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Where do security professionals draw the line between protecting their company’s network, and delivering a free-range internet experience for their fellow employees? This quandary came up at ThreatSTOP recently, spurred by a support request we received from a customer who posed this very question to himself, his peers, and to us. It got us thinking, and made us wonder what the consensus is among security professionals who constantly wrestle with balancing the scales of security and user friction.

               To help plug you in on this issue, I owe you a bit of backstory on what we do at ThreatSTOP: Customers use our cloud service to automatically update firewall rules using real-time threat intelligence and reputational data about IP addresses and domains that are malicious. And when I say malicious, I don’t mean sites with nudity or foul language, there are plenty of products out there that can function as your internet nanny and prevent employees from running amok of HR guidelines. By malicious I mean ThreatSTOP blocks inbound and outbound connections to IPs and domains that will drop ransomware on your endpoints, scan your network for vulnerabilities, phish your finance department, and wage a DDoS campaign against you. The rules we automatically update on your firewall, or your DNS server contain IPs and domains that savvy security people really, really don’t want to find in their network traffic logs.

               Our conflicted customer, we’ll call him “John”, had written us asking to provide him with more information about a specific IP address ThreatSTOP was blocking on his network with our DNS Firewall service. Although our reporting and threat research tools had already provided him with the type of threat the IP presented, the severity level and risk to his network of connecting to it, and a rap sheet a mile long showing nasty domains had resolved to the IP in question going on a few years now, John was looking for something more. We scheduled a quick call with John and he gave us the skinny on why blocking this IP had become an issue; a sales executive at John’s company had called the helpdesk to ask if there had been a change made to his laptop that would prevent him from visiting certain websites. The helpdesk agent investigated, and told him no updates had been made recently. The sales exec said “websites aren’t loading right. Where there should be images and videos, I’m seeing spots on the page that say they’ve been blocked for being threats”.

               If you’re in security you can probably guess where things went from here. Support ticket created and assigned to John’s team, someone dispatched to look at the laptop, someone else asked to verify network connectivity, the website in question tested both in and out of the corporate network. Round two saw a heated conversation between the sales exec and a senior security admin about the IT team overzealously blocking the internet, and a support ticket for us at ThreatSTOP asking “how bad would it really be if I whitelisted this IP and just let him connect to it?” Our Security analyst armed John with good cause to go back to the exec and explain why the IP address should continue being blocked. The website wasn’t business related, it was a well-known bad IP observed dropping ransomware exploit kits on browsers. John had no qualms about blocking it, but his sales exec wasn’t so convinced. We felt John’s pain and knew he was taking some bruises for trying to do the right thing.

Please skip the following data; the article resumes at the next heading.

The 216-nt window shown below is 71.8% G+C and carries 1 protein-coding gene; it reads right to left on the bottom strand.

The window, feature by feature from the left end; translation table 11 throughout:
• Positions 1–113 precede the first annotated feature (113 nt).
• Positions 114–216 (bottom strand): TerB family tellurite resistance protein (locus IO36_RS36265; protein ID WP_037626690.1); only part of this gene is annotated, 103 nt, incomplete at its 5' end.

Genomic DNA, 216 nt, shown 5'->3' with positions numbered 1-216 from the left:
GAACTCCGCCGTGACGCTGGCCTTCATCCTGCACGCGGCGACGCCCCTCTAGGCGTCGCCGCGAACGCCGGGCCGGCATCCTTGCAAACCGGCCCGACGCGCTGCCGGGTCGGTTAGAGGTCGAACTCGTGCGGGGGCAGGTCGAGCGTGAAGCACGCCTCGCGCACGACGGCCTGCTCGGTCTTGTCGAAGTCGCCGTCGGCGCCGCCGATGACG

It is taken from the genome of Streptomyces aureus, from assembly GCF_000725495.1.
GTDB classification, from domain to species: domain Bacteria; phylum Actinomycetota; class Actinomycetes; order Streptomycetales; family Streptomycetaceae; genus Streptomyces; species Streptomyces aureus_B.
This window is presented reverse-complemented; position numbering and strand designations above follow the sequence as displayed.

I’m writing this because John followed up with us yesterday to close the support ticket. “We decided not to whitelist it based on what you told us about that IP, we’re still blocking it. Our CIO even got involved, she sent an email to the whole company to say we won’t compromise our position on security.” Well, kudos to John and to his CIO. She’s put a stake in the ground and let her team know she has their back. We know all too well the high costs of a breach. We know the difficulty in explaining to people outside of security why it’s necessary to change passwords, block access to certain websites, and increase security protection even if it comes with a bit of inconvenience for employees. Security is a team sport, as employees we are all stewards of the networks we use and the data we store. Is it worth telling a senior exec “no” to protect the network? Is it wise to put security before accessibility? I’d love to ask that sales executive a question - How much would you pay in bitcoin to watch that cat video?